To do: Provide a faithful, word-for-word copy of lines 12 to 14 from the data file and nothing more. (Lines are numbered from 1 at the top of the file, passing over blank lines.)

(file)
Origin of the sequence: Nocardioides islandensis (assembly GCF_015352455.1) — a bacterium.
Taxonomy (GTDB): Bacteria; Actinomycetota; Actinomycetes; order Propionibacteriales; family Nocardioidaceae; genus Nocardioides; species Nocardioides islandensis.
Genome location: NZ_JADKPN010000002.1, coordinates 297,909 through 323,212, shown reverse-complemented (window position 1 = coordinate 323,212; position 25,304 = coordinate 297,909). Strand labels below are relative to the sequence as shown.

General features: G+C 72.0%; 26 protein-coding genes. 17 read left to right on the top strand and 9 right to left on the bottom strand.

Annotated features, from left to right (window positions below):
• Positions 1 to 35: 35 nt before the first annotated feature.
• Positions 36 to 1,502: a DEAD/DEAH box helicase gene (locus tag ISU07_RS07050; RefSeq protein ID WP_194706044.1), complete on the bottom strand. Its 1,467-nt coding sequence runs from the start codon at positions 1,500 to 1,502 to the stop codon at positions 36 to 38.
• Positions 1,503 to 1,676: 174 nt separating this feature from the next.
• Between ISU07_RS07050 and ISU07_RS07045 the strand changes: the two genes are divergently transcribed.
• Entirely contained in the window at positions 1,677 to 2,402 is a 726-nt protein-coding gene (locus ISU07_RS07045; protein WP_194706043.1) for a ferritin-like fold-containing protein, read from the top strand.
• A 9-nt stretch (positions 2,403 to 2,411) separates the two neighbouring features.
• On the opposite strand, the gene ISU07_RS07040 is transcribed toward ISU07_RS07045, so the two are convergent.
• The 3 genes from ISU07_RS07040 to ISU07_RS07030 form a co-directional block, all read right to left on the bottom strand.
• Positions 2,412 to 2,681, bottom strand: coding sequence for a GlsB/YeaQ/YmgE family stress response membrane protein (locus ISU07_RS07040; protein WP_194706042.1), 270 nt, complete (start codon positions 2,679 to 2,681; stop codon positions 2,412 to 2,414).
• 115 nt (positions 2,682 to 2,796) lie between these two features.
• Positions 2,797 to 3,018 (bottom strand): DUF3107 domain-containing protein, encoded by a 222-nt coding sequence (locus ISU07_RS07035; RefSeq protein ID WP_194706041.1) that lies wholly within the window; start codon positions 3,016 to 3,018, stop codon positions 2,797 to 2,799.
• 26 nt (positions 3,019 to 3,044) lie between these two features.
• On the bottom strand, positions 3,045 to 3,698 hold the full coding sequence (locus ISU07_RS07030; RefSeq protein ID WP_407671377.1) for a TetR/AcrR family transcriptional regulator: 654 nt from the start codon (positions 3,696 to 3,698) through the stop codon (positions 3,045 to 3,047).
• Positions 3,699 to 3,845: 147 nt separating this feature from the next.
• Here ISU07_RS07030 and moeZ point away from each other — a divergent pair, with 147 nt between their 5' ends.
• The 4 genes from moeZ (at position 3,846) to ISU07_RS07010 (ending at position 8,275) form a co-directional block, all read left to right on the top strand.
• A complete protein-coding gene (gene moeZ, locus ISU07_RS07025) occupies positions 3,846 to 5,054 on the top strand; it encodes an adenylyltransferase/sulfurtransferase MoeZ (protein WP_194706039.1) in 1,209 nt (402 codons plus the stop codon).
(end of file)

• On the opposite strand, the gene ISU07_RS07040 is transcribed toward ISU07_RS07045, so the two are convergent.
• The 3 genes from ISU07_RS07040 to ISU07_RS07030 form a co-directional block, all read right to left on the bottom strand.
• Positions 2,412 to 2,681, bottom strand: coding sequence for a GlsB/YeaQ/YmgE family stress response membrane protein (locus ISU07_RS07040; protein WP_194706042.1), 270 nt, complete (start codon positions 2,679 to 2,681; stop codon positions 2,412 to 2,414).